Tell us about yourself and how many books you have written.
So I have written 7 books so far. The first two were Philosophical novels about a Boy who is mentored by Death and travels through time and history learning about life. These were privately published. Death was a mix of Death from Terry Pratchett’s brilliant books and Ingmar Bergman’s The Seventh Seal. I used one Chapter which was set in Space in my book of short stories, Equations Of Being.
So at the beginning of 2014, I was hospitalised for a month. I was writing a lot of poetry at the time. I had done several poetry books, so that’s 9 books in total, forgot about those. I wrote a poem in Accident & Emergency about what was happening to me and that was how my friends found out what where I was. I like emailing my stuff out for feedback.
Anyway I’m stuck in hospital, can’t work, can barely leave the ward. My one advantage is I have been taught to be positive.
I have great friends who visit me everyday. They talked me out of my first plan to be a professional backgammon player in Monte Carlo and Geneva. Writing this, I’m a little sad about that. I thought it was a corker.
So I think it would be a crack to make a graphic novel and go to Comicon. One of my good friends who had stood by me was a brilliant artist. He was too busy to do the artwork. So I look online for a Sci Fi convention and find Swecon, Sweden’s National Convention and book in as an author.
Well, I left hospital in February and the convention was in July. I wrote my book of short stories. My friend did a great cover for me, but couldn’t come to Sweden.
Another friend,the author and illustrator, Faramond Frie, offered to come with me and help. Good job, ’cause I would never have coped flying to Stockholm and getting a train across Sweden with two suitcases full of books.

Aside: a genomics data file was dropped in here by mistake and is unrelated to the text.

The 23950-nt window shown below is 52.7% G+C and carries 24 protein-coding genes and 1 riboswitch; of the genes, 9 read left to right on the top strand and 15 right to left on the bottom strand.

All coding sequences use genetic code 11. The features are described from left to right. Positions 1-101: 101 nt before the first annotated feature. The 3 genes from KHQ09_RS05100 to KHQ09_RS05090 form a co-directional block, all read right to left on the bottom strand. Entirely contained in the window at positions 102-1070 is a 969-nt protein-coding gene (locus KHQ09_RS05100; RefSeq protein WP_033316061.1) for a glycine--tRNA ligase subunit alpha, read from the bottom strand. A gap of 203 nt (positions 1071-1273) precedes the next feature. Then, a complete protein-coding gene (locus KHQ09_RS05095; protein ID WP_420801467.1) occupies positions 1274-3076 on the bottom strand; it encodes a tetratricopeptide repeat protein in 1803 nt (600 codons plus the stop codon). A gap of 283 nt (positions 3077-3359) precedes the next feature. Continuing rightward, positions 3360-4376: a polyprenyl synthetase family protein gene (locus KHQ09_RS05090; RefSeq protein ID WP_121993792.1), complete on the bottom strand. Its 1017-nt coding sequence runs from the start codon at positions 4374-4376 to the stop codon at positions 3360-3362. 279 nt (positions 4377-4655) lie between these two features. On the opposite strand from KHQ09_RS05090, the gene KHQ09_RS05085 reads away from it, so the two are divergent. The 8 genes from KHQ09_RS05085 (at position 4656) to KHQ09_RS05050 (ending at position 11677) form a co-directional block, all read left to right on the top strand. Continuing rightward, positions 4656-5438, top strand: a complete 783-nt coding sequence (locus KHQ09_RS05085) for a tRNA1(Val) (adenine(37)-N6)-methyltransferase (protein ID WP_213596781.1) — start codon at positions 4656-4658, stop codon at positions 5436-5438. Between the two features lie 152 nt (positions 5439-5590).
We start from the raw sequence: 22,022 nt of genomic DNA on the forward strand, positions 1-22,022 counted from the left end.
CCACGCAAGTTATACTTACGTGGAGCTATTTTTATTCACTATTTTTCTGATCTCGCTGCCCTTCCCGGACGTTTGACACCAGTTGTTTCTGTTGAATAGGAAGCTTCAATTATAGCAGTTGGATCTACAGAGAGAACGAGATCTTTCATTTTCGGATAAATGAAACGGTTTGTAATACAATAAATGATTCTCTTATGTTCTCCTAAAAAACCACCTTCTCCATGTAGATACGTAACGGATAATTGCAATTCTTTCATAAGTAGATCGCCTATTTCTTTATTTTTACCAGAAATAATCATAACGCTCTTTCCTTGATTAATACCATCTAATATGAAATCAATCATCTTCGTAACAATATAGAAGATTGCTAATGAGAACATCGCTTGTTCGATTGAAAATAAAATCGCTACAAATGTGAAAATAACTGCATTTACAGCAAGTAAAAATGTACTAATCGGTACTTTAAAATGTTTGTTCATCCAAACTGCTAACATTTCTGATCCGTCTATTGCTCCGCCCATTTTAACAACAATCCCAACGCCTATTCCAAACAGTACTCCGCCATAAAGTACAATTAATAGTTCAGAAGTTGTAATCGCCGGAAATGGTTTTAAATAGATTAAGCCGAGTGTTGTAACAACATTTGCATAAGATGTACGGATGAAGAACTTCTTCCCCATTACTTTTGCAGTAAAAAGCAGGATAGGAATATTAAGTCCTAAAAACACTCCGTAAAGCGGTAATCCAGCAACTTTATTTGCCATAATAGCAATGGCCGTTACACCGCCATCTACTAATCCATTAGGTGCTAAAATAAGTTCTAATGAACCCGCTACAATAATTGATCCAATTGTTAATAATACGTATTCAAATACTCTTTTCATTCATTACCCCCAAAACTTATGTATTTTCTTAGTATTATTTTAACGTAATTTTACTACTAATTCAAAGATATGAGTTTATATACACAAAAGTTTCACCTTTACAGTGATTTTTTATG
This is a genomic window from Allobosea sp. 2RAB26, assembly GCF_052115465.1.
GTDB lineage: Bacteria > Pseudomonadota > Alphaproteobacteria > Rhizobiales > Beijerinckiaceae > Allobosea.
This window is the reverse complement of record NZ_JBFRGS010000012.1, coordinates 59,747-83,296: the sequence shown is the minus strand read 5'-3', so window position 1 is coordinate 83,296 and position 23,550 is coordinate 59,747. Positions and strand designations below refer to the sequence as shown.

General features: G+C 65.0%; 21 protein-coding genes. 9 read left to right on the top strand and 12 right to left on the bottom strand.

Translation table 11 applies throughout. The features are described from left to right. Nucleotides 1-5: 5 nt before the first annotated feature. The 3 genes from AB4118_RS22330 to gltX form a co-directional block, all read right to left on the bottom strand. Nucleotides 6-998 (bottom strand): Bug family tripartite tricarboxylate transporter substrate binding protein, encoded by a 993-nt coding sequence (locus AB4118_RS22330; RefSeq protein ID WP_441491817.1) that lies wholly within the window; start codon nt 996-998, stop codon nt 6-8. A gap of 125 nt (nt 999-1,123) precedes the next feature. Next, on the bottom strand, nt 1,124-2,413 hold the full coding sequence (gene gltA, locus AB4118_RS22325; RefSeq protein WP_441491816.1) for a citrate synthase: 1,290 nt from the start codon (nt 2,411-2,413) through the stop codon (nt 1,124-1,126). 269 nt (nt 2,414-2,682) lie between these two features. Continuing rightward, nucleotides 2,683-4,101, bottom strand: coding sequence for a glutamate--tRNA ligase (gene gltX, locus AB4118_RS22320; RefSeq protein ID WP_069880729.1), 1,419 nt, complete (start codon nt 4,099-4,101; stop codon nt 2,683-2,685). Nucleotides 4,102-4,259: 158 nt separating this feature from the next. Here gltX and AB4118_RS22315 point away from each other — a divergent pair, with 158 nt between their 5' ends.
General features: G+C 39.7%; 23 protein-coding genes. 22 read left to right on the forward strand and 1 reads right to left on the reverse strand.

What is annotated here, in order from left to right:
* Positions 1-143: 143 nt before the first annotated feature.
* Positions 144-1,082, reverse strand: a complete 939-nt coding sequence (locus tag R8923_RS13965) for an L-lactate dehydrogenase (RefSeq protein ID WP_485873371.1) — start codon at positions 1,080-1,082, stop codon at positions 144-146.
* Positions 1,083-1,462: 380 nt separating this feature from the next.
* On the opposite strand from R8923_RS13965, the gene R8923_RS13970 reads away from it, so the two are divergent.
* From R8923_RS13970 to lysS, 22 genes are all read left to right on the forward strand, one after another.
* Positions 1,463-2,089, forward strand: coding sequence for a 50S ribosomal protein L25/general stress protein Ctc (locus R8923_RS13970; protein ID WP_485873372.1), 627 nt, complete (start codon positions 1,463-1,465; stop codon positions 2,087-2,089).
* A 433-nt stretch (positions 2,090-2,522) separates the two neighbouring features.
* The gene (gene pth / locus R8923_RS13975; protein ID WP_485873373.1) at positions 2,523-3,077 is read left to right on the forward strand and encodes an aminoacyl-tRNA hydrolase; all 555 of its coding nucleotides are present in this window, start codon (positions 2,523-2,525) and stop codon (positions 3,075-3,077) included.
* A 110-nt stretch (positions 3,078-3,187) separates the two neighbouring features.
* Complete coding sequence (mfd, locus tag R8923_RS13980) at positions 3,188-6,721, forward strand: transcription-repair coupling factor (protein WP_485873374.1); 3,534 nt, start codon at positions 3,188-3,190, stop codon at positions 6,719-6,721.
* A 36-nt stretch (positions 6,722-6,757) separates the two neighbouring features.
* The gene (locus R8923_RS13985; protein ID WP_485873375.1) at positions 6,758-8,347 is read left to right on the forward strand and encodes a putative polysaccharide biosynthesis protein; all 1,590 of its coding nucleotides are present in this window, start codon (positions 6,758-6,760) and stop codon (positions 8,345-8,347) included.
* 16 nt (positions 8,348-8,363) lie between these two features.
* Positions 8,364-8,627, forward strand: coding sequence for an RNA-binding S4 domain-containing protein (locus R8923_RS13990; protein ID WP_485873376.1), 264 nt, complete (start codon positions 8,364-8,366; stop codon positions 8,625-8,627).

It changed both our lives, and like all pebbles thrown in ponds, has sent its ripples out in to the ‘Verse.
Our adventures sparked off Revenge Of The Hrym and the books that were to follow.
Unfortunately we don’t have time for more.
What is the name of your latest book and what inspired it?
My latest book is Beano Grigio. It’s the third book in The Friendship Series.
I mentioned in a previous interview it was based on a joke. The band I am in were trying to come up with a name, and I came up with Beano Grigio. I thought it was brilliant. No one else did. Too good to waste I made it the title of my next book.
Lucky really because it’s my best book so far.
Do you have any unusual writing habits?
Unusual writing habits? What like sitting in a bowl of custard with a windmill on my hat?
I can write anywhere, but I write best in the mornings, often after waking. I need time, and to be relaxed. Years ago I could only write with a pen. Unfortunately the writing process is so urgent with the flow of creativity, and comes out so fast, I had trouble reading my writing. That is a little troublesome, especially as sometimes individual words can be quite specific and important.
Now I write straight into Notes on my smart phone. This is great, because I read it through, spotting errors. Then I send it to a few friends by email, both because that is satisfying, and also it’s good to get feedback.
I will read it through a couple more times, because I enjoy it, which is good, but I also pick up a few more commas, and maybe tiny alterations and email myself the edit.
Later I transfer it into Word, which picks up all kinds of errors, and finally into the final publishing software, ready for my proof readers.
What authors, or books have influenced you?